Involving the next generation of scientists and physicians in our work is important to us.

We’re delighted to be working with three promising junior investigators on several of our studies.

Junior Investigators

Photo of Alyssa Ong

SUNY Stonybrook graduate

Alyssa Ong

Alyssa Ong has plans for medical school, and worked with Chris during high school. She is helping lead the Kidney Cancer Screening study — a survey of nephrology providers in the US, Australia and New Zealand that assessed current kidney cancer screening practices and views of possible kidney cancer screening guidelines.

Despite higher risks, there are no kidney cancer screening guidelines in patients with chronic kidney disease and end-stage kidney disease, including those on dialysis and with a kidney transplant.

Third-year UW medical student

Regina Tsay

Regina Tsay is helping to lead a retrospective analysis of outcomes in patients with Plasma Cell Dyscrasia (PCD) who are referred to UW for organ transplant.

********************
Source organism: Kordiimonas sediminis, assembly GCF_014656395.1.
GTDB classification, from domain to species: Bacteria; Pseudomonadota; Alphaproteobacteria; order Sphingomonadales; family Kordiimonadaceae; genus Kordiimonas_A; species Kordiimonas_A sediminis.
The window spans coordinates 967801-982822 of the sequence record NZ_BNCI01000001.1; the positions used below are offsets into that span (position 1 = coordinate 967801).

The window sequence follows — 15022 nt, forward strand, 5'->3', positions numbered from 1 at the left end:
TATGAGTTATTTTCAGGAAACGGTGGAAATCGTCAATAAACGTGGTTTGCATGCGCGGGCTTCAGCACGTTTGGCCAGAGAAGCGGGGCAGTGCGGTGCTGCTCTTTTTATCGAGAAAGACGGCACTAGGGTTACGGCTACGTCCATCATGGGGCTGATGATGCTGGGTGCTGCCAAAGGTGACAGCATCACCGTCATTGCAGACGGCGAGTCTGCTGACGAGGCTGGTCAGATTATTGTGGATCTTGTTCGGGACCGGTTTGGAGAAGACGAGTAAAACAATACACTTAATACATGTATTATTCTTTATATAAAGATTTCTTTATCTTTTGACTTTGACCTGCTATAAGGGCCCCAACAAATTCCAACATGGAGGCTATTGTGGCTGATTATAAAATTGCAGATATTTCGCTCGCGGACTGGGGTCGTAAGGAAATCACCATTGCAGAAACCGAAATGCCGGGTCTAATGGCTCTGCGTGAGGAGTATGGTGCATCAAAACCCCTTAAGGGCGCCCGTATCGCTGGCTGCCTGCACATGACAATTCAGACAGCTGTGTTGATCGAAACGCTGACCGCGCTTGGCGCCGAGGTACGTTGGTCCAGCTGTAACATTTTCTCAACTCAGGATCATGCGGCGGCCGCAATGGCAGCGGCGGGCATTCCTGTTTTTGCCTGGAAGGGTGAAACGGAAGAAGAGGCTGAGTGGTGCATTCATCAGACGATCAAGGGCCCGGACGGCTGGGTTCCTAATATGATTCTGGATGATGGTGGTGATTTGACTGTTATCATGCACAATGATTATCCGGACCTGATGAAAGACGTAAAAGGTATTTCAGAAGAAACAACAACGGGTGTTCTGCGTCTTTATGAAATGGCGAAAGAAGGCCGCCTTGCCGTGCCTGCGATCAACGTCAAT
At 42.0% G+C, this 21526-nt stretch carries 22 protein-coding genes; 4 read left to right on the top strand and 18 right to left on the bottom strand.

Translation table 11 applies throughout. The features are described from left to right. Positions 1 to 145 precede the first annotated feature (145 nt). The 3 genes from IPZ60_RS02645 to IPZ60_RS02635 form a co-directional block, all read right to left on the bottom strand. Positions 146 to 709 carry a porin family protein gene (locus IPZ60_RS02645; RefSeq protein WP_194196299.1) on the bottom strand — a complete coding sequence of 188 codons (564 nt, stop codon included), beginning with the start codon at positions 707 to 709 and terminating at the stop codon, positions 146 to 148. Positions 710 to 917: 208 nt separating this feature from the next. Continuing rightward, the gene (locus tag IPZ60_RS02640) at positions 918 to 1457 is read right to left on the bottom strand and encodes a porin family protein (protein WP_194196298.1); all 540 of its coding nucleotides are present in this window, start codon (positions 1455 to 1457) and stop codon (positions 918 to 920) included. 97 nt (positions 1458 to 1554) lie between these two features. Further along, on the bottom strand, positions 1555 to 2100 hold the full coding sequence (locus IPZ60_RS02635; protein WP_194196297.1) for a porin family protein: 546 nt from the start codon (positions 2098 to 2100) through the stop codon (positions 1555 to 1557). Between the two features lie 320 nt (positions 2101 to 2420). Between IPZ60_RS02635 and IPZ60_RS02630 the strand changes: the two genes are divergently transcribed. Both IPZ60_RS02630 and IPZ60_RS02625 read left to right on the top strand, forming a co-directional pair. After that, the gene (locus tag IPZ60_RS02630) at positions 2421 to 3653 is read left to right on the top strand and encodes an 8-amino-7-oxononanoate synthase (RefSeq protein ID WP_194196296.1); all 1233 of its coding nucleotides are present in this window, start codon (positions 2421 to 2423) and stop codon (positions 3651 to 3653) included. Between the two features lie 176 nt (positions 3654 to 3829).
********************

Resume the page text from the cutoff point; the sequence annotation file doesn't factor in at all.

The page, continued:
Historically, about 50% of patients diagnosed with PCD develop kidney disease but are rarely referred for transplant due to concern for recurrence or progression of cancer after transplant.

New therapies for PCD have enabled safer PCD and organ transplant care in the past decade. Yet, we lack contemporary referral and transplant data. We hypothesize a higher prevalence of transplant referrals and better outcomes in patients with PCD in the setting of improved therapies.

Photo of Shaaniya Mahabir

Rising UW sophomore

Shaaniya Mahabir

Shaaniya Mahabir plans to go to medical school after finishing her undergraduate studies. She is working on our Digital Spacing Profiling (DSP) in Antibody-mediated Rejection (AMR) study.

AMR remains the most formidable cause of kidney transplant failure, with limited understanding of the causes and therefore limited diagnostic and therapeutic options. Digital spatial profiling of kidney biopsy specimens is a novel technology that provides spatially defined cell protein/RNA profiles that may help better define causes of AMR and potential therapeutic targets.